“I hope you will give your abbot my best regards.” Bacon took the red ribbon and carefully retied the bundle in his lap, then returned to the strongbox and locked away the deciphered script. “Will you come to me again, brother?” he asked, dropping the key back into place inside his robe. “We have much to discuss.”
“Alas, my time in Oxford has come to an end,” replied Douglas. “My duties at the abbey…” He smiled apologetically.
“But, God willing, I may be asked to return for further instruction. If so, I will welcome the opportunity. Indeed, I-” He paused, as if embarrassed.
“What is it, I pray you?” asked the professor. “Was there something else?”
“I have already taxed you enough,” said Douglas. “But there is one final matter which may interest you as much as it has excited the curiosity of many of our brothers at the abbey-a matter I have been pursuing in my own researches.” He reached into his robe and brought out the copy of the Skin Map he had obtained from Sir Henry’s strongbox in the Christ Church crypt. “May I?”
“By all means,” granted Bacon. He pressed the back of his hand to his mouth to stifle a yawn.
“I am led to believe that this is a map. I mention it now because of its uncanny similarity to the symbol language you have translated from the Book of Forbidden Secrets.”
Friar Bacon held out his hand for the parchment. “If you would allow me.” He unrolled it and held it to the light. “Yes, I see what you mean.”
“Can you make any sense of it?”
“A map, you say?”
“So I believe.”
“Yesss…,” the scholar said slowly. “Fascinating.”
Douglas bit his lip.
“Yes, I do see what you mean,” confirmed Bacon. “But it is not a map.”
Douglas felt his strength leaking away through his legs into the floor. He swayed on his feet as if the floor were tilting beneath the knowledge that his efforts had been for nothing. He fought down his disappointment.
“Not a map in the common sense of the word,” Bacon continued, “though I understand why some may think it so.” He held the parchment to his face to study it more closely. “Yes. These are numerical coordinates.” He tapped a finger on one of the meticulously copied symbols. “Given a key, I believe I could decipher them for you.”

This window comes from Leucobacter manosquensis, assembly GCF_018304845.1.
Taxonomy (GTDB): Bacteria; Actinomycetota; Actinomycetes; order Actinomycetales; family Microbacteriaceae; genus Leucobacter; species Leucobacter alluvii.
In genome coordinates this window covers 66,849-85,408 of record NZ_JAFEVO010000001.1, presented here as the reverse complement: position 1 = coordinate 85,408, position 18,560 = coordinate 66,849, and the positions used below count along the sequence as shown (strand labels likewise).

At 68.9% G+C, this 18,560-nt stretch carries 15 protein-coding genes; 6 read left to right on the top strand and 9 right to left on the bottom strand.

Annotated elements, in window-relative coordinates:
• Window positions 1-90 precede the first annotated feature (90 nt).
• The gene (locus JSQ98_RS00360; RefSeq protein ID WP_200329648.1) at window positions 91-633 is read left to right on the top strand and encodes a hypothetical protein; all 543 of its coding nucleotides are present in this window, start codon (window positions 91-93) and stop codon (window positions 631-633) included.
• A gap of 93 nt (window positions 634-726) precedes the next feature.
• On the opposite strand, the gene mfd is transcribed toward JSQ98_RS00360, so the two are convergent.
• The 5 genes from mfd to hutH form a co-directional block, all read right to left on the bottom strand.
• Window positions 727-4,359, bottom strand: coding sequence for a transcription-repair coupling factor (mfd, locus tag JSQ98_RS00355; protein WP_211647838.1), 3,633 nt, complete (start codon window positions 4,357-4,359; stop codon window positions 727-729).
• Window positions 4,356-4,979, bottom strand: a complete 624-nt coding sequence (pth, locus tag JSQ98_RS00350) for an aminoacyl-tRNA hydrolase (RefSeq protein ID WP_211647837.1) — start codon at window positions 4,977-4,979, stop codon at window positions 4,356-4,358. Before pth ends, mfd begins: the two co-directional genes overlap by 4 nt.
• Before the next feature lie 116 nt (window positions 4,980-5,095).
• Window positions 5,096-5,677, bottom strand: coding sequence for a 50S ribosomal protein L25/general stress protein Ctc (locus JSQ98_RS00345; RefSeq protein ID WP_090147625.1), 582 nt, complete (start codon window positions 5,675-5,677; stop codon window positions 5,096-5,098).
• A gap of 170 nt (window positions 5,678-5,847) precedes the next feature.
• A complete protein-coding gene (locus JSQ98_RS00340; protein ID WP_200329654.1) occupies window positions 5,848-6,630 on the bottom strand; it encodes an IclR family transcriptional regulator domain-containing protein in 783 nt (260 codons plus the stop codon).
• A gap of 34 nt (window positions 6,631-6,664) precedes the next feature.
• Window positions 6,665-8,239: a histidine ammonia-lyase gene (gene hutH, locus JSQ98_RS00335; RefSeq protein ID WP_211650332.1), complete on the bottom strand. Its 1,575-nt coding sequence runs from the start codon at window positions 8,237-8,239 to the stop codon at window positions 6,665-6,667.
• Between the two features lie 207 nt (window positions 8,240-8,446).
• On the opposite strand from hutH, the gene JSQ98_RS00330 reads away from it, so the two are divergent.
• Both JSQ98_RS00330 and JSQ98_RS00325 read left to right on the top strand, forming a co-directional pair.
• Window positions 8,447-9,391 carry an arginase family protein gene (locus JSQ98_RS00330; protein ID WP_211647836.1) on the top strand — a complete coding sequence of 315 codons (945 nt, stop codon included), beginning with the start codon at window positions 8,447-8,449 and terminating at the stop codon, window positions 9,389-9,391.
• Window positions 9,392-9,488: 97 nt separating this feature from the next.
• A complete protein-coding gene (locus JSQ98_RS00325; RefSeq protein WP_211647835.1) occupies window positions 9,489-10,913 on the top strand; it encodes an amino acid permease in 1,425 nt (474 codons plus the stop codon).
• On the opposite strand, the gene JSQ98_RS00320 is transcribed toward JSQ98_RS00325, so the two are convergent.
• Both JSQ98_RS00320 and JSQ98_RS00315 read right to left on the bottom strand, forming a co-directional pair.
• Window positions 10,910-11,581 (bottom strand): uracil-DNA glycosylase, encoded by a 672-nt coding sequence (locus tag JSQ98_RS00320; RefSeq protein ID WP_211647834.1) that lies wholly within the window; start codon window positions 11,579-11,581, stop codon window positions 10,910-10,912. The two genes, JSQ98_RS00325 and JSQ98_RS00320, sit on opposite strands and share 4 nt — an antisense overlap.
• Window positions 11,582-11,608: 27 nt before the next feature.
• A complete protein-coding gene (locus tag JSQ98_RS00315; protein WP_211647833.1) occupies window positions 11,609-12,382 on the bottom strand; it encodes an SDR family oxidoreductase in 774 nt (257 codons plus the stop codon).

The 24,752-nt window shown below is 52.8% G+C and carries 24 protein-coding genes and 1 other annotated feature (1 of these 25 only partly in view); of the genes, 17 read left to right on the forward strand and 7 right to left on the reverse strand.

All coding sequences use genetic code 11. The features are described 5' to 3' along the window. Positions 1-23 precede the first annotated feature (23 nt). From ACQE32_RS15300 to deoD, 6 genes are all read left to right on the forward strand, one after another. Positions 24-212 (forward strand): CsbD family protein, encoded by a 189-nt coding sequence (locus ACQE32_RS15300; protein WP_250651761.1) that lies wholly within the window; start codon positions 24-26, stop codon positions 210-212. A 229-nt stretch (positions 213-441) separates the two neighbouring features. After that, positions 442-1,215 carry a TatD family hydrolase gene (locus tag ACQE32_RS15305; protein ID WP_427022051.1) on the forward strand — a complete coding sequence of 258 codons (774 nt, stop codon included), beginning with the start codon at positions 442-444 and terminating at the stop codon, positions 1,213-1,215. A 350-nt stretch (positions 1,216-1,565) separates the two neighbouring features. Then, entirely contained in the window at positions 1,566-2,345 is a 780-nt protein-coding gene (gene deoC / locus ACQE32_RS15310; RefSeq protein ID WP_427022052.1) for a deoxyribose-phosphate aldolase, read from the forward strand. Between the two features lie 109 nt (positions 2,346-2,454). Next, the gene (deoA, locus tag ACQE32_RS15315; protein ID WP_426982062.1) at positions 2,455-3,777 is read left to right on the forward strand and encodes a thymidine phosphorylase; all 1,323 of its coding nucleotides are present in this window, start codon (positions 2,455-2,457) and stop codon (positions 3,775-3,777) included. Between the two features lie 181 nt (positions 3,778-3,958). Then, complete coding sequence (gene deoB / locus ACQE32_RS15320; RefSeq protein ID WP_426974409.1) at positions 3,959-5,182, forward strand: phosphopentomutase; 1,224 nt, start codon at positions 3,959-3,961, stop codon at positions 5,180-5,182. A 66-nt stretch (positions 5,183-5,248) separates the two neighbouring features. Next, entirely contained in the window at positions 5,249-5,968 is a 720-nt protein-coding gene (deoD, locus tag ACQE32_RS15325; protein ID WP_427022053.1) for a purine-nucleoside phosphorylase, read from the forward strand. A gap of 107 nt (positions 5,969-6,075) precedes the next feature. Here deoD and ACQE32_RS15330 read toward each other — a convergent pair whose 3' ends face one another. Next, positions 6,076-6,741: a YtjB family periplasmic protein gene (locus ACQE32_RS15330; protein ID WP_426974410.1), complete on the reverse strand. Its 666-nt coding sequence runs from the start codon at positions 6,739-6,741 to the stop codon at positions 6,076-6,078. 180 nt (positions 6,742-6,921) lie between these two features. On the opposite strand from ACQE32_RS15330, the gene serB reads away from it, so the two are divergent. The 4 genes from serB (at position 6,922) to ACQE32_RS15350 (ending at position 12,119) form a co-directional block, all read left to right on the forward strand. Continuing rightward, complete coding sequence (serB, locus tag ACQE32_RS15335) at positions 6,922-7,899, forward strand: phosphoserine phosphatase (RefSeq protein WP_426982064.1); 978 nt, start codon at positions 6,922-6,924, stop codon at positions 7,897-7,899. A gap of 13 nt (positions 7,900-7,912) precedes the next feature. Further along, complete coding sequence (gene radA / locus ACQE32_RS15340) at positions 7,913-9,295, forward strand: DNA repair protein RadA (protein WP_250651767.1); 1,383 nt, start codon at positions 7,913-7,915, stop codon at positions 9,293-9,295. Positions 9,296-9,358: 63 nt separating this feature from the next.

“A key?” wondered Douglas.
“A key to unlock the mystery of the numbers,” said the professor. “For unless we know to what the coordinates correspond, the information provided by the numerals will remain meaningless.” He passed the scrap back to Douglas. “Do you possess such a key?”
“I confess that I do not. But might a sample be provided which I can take away with me for further study at the abbey? I know my brothers would be grateful for even that much.”
“For a certainty,” replied Master Bacon. He crossed to his worktable, took up a quill, dipped it into his inkhorn, and began scribbling quickly on the parchment. When he finished, he handed the still-wet copy to Douglas. There were now rows of numbers beside a dozen or so of the small glyphs-numbers that Douglas recognised as longitude and latitude coordinates.
“I am in awe of your erudition,” said Douglas with a bow. He thanked him and took his leave.
“My greetings to your abbot,” called Roger Bacon from the door of his tower. “We will speak again when next you return to the city.”
Once outside, Douglas paused to rouse the sleeping Snipe, who was curled in his cloak at the foot of the stairs. “Wake up,” he whispered. “I have work for you.”
The boy awoke, instantly alert.
“There is an iron box in the corner of the room…” He described the strongbox and where the key was kept. “Inside the box is a document tied with a red band.”
Snipe gave a shrewd and silent nod.